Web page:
Will: To understand them.
Tom: To understand them and to take in some implicit aspects. So it used to be, for example, that if I was searching for a restaurant and I was in Finchley in North London, I'd search "restaurant Finchley." Nowadays I don't do that. I just search the keyword "restaurant" because I understand and most users understand that Google is going to take into consideration where you are.
Will: Because they get that feedback. They do a search query like that. They start seeing it get personalized, all the implicit context. .
Tom: Exactly. So over the last few years people have been doing more and more of those searches.
Will: Absolutely. Actually, I vividly remember giving a talk about keywords – it must have been four years ago – and mocking the kind of business owner who wanted to rank for "restaurant."
Will: What does that search even mean? But now, of course, we know what it means.
Will: And we've had personal experiences of this. I've been referring to a time I was in Boston and I did search for breakfast. Just typed the word "breakfast" into Google without even thinking about it.
Will: This was not me testing out anything. And it worked. Instead of getting a definition of breakfast on Wikipedia, which is probably what we would have got a few years ago, I got great places to have breakfast near where I was at that moment in time. It knew where I was. It knew I was in a new city on the right device, etc. We're getting these personal feedbacks, but we're seeing this kind of growth of the total information being passed to the search engines coupled with potentially in some cases the decline of the explicit keyword part of the query.
Will: And we think that this probably has implications for all kinds of measurement and I guess the culture of Google as a whole.
Tom: Yeah, and the culture of SEOs.
Tom: Because for the last decade or more, the number one word you associate with SEO would be keyword. People were very keyword focused, and we're not at the point now where some people talk about the death of keywords and everything like that. We're not at that point. But we're certainly seeing a shift away from it, and Google are doing the not provided thing they say for privacy reasons, but I'm sure there's other aspects of that. But also the whole keyword focus, we need to start moving away from that.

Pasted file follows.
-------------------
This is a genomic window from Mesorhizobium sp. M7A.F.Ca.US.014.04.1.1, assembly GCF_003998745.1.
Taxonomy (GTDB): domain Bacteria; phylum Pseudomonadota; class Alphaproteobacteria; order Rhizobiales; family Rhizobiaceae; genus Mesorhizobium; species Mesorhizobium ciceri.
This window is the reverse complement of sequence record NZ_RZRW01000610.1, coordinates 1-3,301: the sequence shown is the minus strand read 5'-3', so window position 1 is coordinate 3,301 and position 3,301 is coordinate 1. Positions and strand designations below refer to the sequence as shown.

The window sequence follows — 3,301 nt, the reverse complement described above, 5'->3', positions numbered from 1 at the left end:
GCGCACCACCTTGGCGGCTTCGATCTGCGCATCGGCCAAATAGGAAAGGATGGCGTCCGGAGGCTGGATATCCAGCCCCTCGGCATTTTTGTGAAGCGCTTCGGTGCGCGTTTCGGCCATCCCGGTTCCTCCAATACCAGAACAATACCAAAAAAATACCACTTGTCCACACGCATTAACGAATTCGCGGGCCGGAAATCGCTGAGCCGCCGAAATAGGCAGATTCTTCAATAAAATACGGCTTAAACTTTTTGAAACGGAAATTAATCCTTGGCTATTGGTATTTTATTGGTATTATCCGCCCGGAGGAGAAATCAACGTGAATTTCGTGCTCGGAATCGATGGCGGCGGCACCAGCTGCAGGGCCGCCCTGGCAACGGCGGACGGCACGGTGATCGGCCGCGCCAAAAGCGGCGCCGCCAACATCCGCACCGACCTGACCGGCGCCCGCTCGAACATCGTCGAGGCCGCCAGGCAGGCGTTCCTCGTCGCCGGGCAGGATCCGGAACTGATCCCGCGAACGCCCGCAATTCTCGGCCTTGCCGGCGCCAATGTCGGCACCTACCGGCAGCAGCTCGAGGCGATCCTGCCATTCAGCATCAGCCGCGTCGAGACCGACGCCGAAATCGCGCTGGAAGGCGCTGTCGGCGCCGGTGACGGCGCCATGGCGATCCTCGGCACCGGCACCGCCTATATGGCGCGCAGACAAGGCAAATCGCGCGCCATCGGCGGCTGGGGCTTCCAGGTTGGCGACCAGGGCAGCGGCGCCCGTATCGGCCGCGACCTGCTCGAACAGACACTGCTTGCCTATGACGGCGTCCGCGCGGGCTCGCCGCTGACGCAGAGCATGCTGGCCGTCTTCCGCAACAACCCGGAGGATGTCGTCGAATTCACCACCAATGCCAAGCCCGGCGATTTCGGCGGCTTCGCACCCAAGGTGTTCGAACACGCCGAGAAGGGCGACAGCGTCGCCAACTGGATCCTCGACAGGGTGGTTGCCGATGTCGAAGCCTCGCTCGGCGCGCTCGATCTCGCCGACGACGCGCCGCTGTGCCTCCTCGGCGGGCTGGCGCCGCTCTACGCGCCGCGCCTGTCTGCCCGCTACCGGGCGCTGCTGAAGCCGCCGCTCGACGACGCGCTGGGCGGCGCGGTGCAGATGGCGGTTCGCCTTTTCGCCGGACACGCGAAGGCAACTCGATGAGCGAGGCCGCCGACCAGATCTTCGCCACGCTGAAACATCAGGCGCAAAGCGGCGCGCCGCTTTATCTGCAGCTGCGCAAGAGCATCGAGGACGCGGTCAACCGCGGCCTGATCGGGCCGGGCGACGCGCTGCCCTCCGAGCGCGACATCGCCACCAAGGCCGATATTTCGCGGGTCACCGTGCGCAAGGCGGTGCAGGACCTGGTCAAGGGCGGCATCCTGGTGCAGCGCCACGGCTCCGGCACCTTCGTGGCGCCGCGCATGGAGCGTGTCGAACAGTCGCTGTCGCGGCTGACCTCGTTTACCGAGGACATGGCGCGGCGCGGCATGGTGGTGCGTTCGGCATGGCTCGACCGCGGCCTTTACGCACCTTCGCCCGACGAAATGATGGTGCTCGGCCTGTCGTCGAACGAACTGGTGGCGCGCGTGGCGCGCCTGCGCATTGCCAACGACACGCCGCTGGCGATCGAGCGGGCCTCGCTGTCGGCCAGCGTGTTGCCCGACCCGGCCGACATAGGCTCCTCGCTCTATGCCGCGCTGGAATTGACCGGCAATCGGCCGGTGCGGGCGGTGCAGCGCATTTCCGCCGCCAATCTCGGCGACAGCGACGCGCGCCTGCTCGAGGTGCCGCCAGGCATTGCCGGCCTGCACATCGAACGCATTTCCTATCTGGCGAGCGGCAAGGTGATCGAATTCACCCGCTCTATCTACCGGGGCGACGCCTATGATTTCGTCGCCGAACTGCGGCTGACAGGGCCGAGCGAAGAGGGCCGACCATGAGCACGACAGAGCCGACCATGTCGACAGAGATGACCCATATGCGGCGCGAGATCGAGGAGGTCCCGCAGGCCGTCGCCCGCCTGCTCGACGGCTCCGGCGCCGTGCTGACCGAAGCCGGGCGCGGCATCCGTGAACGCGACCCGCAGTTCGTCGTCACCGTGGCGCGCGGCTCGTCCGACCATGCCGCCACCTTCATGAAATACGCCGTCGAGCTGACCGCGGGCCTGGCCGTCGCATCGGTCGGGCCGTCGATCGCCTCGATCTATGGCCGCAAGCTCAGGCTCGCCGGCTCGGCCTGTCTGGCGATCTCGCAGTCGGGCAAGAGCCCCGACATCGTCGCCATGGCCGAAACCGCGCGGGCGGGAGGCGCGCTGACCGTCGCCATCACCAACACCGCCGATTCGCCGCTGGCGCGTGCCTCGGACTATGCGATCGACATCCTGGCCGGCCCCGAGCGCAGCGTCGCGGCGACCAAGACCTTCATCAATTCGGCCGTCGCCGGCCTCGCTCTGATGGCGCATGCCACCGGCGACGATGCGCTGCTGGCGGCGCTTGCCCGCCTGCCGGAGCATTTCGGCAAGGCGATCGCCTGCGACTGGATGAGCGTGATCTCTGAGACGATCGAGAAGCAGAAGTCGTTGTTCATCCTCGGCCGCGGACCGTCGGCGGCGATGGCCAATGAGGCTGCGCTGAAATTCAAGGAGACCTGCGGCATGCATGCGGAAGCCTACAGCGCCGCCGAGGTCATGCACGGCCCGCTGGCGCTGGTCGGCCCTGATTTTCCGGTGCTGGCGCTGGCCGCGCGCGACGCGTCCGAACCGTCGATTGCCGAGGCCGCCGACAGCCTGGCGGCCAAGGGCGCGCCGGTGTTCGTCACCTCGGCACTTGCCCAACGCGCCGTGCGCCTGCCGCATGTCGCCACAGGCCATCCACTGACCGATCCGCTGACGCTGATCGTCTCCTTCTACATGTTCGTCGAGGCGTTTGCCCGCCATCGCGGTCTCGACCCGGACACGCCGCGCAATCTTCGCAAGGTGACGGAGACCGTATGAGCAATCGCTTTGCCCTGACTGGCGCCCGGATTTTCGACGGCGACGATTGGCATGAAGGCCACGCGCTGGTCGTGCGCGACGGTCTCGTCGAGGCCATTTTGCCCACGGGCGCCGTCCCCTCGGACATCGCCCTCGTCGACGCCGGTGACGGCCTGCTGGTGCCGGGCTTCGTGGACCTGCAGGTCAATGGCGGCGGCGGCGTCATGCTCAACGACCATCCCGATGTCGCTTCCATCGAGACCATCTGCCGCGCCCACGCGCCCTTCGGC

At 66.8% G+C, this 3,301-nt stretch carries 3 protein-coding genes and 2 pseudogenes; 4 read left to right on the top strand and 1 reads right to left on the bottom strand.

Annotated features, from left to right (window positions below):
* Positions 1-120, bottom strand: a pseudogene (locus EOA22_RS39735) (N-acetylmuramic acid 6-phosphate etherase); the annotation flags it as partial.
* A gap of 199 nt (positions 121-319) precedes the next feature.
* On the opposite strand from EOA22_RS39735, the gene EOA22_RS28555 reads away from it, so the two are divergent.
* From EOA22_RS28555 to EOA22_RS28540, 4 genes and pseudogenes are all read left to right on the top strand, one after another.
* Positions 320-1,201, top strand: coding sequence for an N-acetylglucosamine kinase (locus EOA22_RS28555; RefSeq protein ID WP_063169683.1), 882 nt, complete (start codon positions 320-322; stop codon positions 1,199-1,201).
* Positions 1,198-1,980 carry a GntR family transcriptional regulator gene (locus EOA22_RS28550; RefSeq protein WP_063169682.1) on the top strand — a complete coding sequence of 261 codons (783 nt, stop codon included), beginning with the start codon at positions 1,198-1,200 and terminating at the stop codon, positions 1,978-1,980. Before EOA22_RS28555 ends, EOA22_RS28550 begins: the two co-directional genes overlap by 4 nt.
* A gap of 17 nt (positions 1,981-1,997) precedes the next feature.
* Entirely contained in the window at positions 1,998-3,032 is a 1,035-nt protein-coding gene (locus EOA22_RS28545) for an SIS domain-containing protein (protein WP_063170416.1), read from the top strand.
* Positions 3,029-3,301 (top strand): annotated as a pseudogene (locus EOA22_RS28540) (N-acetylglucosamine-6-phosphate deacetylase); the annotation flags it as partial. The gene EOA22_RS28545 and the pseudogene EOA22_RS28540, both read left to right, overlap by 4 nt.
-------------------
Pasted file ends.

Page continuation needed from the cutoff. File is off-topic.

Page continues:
If you're reporting on rankings for your clients, or you're looking at their analytics and what keywords they're ranking for, that's becoming less and less useful. Now, if you're a small Indian restaurant in Finchley and your SEO comes to you and says that you're ranking really well for restaurants, you're probably going to be like, "Whoa." But that's because you're ranking for restaurants when someone within half a mile on a mobile device is searching for you.
Will: A subset of users. And right now that's not an easy thing even to diagnose actually.
Will: So I guess probably where we'll wrap this up is, looking to the future, we don't really know what the measurements are going to look like, what the tools are going to look like, or actually in detail what some of the signals will be that will influence how you rank different kinds of implicit aspects to queries. But that's what makes the whole game fun.
Tom: Yeah, I think the first step is for us as SEOs to start educating our clients and changing client expectations.
Will: Showing some of these queries. .
Will: Showing the change in user behavior and taking advantage of . . . there will be undoubtedly be tools and data that we can use to power this stuff as we go along. Well, thanks Tom. Thanks everyone. We'll see you soon.